Researchers in both first language and second language acquisition have
investigated the significant role of readers‟ topic familiarity in reading outcomes
(Carrell, 1987; Shapiro, 2004; Tsui, 2002; Wu, 2005). They mostly show that students
reading about familiar topics comprehend and recall more important and correct textual
information better than those who are unfamiliar with the content of the text. This result
indicates that topic familiarity has a positive effect on readers‟ comprehension. It has
even been argued that with the help of topic familiarity, “readers at a lower level of
second language proficiency could perform better than, or at least as well as, readers at a
higher level of language proficiency” (Tsui, 2002, p. 29)
1.2.2. Topic familarity in EFL reading comprehension
To get a profound understanding about the term topic familiarity and its
relationship with reading comprehension, it is essential to get knowledge of schema
theory which were related to knowledge stored in reader memories. It is considered as
a “building

blocks

of cognition”

( Rumelhart,

1980) which “reflect

the

experiences, conceptual understanding, attitudes, values, skills and strategies… (we)
bring to a text situation” (Vocca and Vocca, 1999, p. 15). Schema theories were firstly
introduced into psychology and education through the work of the British psychologist
Sir Frederic Bartlett in 1932 and then further developed by Richard Anderson – an
American educational psychologist in 1970s. After that, they were quickly applied in
educational studies, especially for understanding the EFL reading process.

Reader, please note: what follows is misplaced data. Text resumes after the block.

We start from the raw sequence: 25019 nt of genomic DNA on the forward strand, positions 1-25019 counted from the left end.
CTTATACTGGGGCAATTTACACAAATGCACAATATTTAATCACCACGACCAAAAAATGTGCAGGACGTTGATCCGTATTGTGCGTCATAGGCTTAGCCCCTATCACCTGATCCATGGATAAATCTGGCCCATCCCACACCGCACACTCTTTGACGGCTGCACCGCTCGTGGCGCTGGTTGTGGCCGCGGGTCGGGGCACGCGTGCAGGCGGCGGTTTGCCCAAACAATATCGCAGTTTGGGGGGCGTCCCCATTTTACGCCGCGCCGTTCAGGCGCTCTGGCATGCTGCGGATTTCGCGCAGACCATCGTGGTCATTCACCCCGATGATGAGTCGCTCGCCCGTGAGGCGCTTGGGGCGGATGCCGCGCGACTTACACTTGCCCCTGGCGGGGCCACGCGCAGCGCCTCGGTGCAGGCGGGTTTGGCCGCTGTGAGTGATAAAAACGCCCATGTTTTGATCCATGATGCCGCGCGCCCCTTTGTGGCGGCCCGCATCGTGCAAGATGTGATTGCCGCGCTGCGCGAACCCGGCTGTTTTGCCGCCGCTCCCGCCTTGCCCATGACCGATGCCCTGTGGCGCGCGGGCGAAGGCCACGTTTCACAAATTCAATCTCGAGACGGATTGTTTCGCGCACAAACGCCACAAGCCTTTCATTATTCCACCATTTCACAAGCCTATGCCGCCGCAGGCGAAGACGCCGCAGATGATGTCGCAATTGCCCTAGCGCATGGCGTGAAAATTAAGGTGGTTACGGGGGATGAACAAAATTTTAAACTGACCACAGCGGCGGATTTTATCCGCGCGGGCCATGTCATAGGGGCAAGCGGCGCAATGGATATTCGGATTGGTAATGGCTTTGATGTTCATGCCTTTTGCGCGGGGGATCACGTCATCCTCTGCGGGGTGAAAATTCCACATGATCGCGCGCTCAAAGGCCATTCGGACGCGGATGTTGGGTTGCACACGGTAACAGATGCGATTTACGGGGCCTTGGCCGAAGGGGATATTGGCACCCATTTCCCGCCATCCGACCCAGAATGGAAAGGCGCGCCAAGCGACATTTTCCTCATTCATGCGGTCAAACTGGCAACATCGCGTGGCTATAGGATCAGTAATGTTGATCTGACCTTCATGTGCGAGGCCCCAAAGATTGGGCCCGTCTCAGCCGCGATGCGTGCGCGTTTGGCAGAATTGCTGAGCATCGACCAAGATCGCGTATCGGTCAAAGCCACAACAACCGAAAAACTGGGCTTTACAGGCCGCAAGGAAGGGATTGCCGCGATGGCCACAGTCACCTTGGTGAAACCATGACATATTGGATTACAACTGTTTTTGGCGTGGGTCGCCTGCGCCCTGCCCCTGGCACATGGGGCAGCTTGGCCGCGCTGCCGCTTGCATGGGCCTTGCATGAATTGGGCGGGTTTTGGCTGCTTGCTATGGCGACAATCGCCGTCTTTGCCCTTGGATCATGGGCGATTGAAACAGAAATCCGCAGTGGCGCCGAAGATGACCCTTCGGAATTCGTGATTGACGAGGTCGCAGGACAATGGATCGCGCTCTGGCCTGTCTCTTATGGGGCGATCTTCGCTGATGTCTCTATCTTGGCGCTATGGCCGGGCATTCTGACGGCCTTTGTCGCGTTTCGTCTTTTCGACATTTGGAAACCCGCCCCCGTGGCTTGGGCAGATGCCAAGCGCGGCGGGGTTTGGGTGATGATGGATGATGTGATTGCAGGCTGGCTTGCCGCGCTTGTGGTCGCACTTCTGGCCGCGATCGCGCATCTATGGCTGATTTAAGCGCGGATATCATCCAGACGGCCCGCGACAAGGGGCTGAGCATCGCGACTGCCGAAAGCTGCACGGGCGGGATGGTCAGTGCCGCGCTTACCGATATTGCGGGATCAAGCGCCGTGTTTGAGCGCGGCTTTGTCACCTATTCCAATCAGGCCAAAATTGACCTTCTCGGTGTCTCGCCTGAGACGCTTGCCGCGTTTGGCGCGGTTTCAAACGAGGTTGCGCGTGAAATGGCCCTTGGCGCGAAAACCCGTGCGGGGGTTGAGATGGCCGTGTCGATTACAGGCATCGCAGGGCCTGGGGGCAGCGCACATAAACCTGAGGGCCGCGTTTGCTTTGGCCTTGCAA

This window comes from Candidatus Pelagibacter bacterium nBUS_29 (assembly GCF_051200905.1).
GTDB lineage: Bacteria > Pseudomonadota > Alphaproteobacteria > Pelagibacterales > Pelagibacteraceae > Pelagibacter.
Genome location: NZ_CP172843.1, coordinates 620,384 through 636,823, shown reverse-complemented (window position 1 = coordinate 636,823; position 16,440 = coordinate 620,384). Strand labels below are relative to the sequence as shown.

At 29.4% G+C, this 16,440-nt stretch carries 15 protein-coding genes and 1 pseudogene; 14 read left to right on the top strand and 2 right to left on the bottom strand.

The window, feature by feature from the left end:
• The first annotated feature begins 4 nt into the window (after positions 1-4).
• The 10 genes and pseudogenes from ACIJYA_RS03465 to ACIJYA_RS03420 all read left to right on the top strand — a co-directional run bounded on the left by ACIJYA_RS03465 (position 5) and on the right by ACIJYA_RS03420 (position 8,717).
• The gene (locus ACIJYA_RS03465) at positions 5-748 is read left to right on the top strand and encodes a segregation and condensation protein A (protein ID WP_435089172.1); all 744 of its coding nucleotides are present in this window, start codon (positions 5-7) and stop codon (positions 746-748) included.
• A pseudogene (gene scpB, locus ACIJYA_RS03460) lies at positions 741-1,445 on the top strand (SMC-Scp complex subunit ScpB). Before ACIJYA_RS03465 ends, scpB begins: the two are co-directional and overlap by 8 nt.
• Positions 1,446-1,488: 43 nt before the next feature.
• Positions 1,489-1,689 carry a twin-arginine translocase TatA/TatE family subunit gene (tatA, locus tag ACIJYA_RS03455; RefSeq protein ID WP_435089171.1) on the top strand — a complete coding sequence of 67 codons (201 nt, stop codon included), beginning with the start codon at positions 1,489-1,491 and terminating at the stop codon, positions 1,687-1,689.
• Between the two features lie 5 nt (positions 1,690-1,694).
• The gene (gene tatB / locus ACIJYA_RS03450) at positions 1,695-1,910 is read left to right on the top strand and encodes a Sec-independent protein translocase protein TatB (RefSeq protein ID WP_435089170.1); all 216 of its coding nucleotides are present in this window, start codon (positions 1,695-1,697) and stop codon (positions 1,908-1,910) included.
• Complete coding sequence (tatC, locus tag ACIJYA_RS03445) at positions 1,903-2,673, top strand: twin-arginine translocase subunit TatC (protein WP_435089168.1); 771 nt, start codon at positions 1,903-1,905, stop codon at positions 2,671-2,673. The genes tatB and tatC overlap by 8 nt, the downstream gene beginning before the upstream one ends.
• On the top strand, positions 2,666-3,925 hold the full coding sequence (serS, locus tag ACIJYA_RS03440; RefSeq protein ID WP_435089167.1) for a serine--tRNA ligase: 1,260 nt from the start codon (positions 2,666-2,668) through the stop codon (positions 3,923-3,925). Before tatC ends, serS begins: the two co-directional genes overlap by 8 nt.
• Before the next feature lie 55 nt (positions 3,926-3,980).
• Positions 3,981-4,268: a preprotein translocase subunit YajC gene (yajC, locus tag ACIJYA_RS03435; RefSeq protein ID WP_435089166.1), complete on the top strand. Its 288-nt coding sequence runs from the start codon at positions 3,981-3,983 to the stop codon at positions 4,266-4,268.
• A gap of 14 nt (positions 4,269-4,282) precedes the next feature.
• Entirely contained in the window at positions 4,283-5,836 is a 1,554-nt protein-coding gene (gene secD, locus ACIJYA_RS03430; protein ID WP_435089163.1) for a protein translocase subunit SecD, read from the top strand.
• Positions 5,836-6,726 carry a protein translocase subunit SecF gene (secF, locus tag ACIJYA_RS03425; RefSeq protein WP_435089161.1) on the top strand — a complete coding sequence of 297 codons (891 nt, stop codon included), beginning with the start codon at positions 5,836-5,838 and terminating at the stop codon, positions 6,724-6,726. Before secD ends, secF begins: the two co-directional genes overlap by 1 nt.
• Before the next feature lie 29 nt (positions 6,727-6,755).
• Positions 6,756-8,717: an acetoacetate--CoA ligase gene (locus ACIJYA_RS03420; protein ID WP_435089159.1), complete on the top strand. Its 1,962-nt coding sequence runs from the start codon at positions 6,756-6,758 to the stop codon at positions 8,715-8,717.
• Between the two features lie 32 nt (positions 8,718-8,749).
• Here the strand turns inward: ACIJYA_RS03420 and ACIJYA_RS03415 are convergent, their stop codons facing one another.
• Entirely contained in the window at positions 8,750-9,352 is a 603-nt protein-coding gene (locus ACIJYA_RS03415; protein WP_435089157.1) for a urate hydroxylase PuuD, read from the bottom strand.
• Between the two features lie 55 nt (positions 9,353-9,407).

Definition of schemata

7


According to Widdowson (1983), schemata are cognitive constructs which allow
for the organization of information in long-term memory. They are activated by “the
mind, and stimulated by key words or phrases in the text or by the context” (Cook,
1989). They believe that schemata covers the knowledge of the world, from everyday
knowledge to very specialized knowledge, knowledge of language structures, and
knowledge of texts and forms they take in terms of genre, and organization. Therefore,
it can be stated that schemata allow us to relate incoming information to already
known information.
Besides allowing organizing information and knowledge economically, schemata
also allow us to predict the continuation of both spoken and written discourse.
Thereby, it is the fact that researches on the theory of schema have had a great impact
on reading comprehension as well as on studying teaching English. As Cook (1997)
puts it, schema theory can help explain students‟ comprehension problems and suggest
the kind of background knowledge they need.
In L2 reading research, the schema theory focuses on both the content and the
structure of a text (Carrell, 1984; Carrell & Eisterhold, 1983). It emphasizes that
reading comprehension is an interactive process between the reader‟s prior background
knowledge and the text. According to the theory, EFL readers‟ reading comprehension
is not only due to how easy or difficult a text is for them but more depends on the
extent of readers‟ recall from their background knowledge and from the contextual
clues (Carrell, 1987; Floyd & Carrell, 1987).
Schema theory is related to top-down reading processing, which allows readers
to make predictions about the reading text and helps them to fill in the gaps when ideas
are not explicitly stated in the text (Alderson, 2000; Hudson, 1988; Tsui, 2002). In this
way, a schema assists readers to draw inferences and to guess meanings of those
unclear or ambiguous messages from the text. Therefore, the appropriate schema
compensates for readers‟ insufficient linguistic knowledge because those unknown
messages can be inferred and decoded (Carrell & Wise, 1998). Thus, it may be
possible that readers at a lower level of language proficiency could perform either as

8


well as or better than readers at a higher level of language proficiency, given the
correct background knowledge (Leeser, 2003).
Types of schemata
According to Carrell (1987), schemata can be classified into two categories:
formal schema and content schema, and both of them are necessary for any readers to
fully understand a text or complete a testing task well.
Formal schema is the knowledge of discourse or rhetorical organization of the
text. It comprises knowledge of different text types and genres, and includes the